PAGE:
Beatrice Shilling – Engineer and Battle of Britain heroine
14 Sep 2015
The role of a Manchester pioneer who helped the RAF when facing one of its greatest challenges is remembered to coincide with the celebrations marking the 75th anniversary of the end of The Battle of Britain.
Beatrice Shilling – nicknamed ‘Tilly’ – an electrical engineering graduate from The University of Manchester made a small adjustment to RAF fighter planes during World War Two which transformed their performance and helped them to match the powerful Luftwaffe. She was later awarded an OBE for her work.
During the early part of the war, RAF pilots reported a serious problem with the Rolls-Royce Merlin engines powering their Spitfires and Hurricane. When pitching their planes into a hard nose dive the resulting negative g-force would flood their engine's carburettor, causing the engine to stall.
Frustratingly, this negative g-force often occurred when manoeuvring against an enemy aircraft in a dogfight – remedial action by the RAF pilot inevitably allowed the enemy plane to escape. German fighters used fuel injection technology and could therefore out-turn their pursuing RAF counterparts.
A solution was urgently required at this critical stage of the war – and Beatrice Shilling then working for the Royal Aircraft Establishment (RAE), an aeronautical research centre, came up with a timely and elegant solution.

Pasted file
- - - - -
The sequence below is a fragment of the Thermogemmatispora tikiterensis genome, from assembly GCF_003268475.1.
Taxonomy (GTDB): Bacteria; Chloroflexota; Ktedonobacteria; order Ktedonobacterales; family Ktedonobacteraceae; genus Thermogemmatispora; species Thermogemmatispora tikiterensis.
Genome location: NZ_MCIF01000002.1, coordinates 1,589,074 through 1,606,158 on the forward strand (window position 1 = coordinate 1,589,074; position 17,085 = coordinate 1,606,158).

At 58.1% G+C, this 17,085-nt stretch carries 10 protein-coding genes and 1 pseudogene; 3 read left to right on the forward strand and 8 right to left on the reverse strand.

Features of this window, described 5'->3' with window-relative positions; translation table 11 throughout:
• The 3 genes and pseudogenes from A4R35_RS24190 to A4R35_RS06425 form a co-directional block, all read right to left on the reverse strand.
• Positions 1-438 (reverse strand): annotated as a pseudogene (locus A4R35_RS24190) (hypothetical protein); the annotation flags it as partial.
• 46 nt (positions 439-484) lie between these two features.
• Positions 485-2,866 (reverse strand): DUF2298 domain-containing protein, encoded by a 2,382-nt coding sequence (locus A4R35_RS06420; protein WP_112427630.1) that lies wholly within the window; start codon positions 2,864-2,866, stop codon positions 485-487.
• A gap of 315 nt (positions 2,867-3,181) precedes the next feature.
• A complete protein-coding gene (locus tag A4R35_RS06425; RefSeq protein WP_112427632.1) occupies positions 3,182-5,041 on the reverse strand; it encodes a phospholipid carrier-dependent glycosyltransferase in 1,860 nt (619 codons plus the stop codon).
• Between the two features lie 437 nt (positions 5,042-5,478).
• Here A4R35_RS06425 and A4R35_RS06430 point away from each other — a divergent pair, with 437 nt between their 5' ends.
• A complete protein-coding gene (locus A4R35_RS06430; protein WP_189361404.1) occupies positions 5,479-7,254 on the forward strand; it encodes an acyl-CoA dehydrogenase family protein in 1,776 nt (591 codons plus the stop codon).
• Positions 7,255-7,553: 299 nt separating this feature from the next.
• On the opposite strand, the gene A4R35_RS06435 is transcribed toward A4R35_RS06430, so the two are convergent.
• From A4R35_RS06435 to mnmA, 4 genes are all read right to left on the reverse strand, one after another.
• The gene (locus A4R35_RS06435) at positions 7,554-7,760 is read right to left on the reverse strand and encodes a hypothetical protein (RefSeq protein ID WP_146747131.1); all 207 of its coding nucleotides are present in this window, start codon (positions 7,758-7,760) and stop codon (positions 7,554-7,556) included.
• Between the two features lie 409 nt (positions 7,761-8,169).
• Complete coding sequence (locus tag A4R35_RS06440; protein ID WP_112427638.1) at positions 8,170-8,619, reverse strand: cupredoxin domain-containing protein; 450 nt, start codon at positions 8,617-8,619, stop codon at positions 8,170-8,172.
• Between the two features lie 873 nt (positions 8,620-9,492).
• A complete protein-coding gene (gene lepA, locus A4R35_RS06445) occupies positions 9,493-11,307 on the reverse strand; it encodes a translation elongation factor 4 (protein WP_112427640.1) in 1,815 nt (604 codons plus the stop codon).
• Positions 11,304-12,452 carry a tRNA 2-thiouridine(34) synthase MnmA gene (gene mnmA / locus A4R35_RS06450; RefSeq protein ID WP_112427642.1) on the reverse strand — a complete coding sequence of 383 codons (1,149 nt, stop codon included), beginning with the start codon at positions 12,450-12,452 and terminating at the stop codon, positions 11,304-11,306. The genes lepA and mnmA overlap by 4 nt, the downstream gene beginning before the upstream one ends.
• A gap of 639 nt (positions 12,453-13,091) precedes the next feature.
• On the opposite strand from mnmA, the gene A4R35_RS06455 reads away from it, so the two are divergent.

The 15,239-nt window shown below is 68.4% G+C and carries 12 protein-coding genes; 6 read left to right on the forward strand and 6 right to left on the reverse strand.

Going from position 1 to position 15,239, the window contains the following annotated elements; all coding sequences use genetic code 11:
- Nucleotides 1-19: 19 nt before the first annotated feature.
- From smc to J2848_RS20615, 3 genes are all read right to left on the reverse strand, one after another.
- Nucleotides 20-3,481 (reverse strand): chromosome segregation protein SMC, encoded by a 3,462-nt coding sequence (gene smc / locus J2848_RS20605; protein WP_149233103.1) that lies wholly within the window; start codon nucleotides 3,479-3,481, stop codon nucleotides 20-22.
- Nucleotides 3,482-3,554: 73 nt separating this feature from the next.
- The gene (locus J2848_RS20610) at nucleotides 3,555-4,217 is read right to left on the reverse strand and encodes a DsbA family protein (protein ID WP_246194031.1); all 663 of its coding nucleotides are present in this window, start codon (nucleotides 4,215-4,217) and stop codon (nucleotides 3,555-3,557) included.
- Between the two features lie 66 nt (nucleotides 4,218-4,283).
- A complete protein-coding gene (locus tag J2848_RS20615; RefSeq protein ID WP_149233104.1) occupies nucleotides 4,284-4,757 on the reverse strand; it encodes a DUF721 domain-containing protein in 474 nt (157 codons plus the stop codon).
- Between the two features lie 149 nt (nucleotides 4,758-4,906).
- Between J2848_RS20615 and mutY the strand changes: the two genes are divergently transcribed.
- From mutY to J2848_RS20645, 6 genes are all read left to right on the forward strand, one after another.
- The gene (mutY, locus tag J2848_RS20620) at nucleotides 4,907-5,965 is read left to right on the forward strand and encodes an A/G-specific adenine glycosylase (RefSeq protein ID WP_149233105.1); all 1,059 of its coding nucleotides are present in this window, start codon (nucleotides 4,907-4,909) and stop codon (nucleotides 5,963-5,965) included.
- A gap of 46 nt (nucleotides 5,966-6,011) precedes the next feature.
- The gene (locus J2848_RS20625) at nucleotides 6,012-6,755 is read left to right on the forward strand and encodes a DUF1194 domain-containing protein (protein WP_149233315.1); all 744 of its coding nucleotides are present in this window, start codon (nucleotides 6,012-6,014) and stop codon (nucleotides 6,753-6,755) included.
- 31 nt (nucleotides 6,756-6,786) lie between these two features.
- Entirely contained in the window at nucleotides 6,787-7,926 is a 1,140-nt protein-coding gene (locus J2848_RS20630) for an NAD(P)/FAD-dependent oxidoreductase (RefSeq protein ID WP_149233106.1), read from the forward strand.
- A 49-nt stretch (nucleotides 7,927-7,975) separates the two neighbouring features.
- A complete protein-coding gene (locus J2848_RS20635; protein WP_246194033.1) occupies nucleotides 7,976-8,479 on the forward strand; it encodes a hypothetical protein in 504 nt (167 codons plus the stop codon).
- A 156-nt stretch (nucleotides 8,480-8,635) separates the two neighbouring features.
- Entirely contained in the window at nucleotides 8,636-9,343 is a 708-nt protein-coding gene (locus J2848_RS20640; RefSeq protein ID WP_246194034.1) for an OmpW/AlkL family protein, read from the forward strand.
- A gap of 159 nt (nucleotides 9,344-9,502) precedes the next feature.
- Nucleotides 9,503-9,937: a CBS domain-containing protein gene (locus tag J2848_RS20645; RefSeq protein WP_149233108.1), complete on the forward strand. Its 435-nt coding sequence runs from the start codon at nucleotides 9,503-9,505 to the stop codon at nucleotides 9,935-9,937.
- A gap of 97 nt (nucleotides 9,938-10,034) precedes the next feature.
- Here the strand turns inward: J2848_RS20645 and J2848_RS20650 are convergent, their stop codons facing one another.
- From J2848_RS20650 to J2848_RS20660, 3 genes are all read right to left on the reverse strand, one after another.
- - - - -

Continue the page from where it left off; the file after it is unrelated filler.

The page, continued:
She invented the RAE restrictor, effectively a small metal disc with a hole in the middle that fitted into the Merlin engine's carburettor helping to limit fuel flow and prevent flooding at critical moments.
After successfully testing the device it was quickly praised by Allied fighter pilots and soon entered service – and RAF folklore. Beatrice and her team visited frontline RAF fighter bases to fit the breakthrough restrictor before continuing work on developing a more substantive solution in the shape of the RAE Hobson injection carburettor.
More than seventy years later, the University is celebrating Beatrice Shilling’s work by including her on a special timeline to be fitted into the newly refurbished student hub based in the Barnes Wallis Building, at The University of Manchester’s North Campus.
The timeline artwork features Beatrice’s achievements and she is placed alongside other Manchester pioneers, including famous physicist Ernest Rutherford, as well as women who have also made an impact in science and engineering, such as Danielle George, a radio frequency expert, and e-science pioneer Carole Goble.
“Beatrice Shilling is such an inspiration to our students and we are delighted to be celebrating this woman who made such a significant impact to engineering and responded so brilliantly to the technical challenges of her time,” said Rachel Brealey, the Faculty’s Director of Operations.
Beatrice Shilling Timeline
1924: Beatrice decided in her mid-teens she wanted to be an engineer
1929: She enrolled on the Electrical Engineering degree as one of two women students
1932: She finished her degree in Electrical Engineering at The University of Manchester in 1932 followed by an MSc in Mechanical Engineering
1933: Beatrice completed an MSc in Mechanical Engineering at Manchester
1934: Began racing at the Brooklands track with a Norton M30 500cc motorcycle, adding a supercharger and lapping the Brooklands track at 106mph. Tilly was recognised by being awarded the Brooklands Gold Star for outstanding performances in track and road racing
1936: Joined the Royal Aircraft Establishment (RAE) and became a leading specialist in aircraft carburettors
1940: She invented the RAE restrictor to counter engine cut-out in early Spitfire and Hurricane fighter aeroplanes during the Battle of Britain
1947: Awarded the OBE for her work during World War II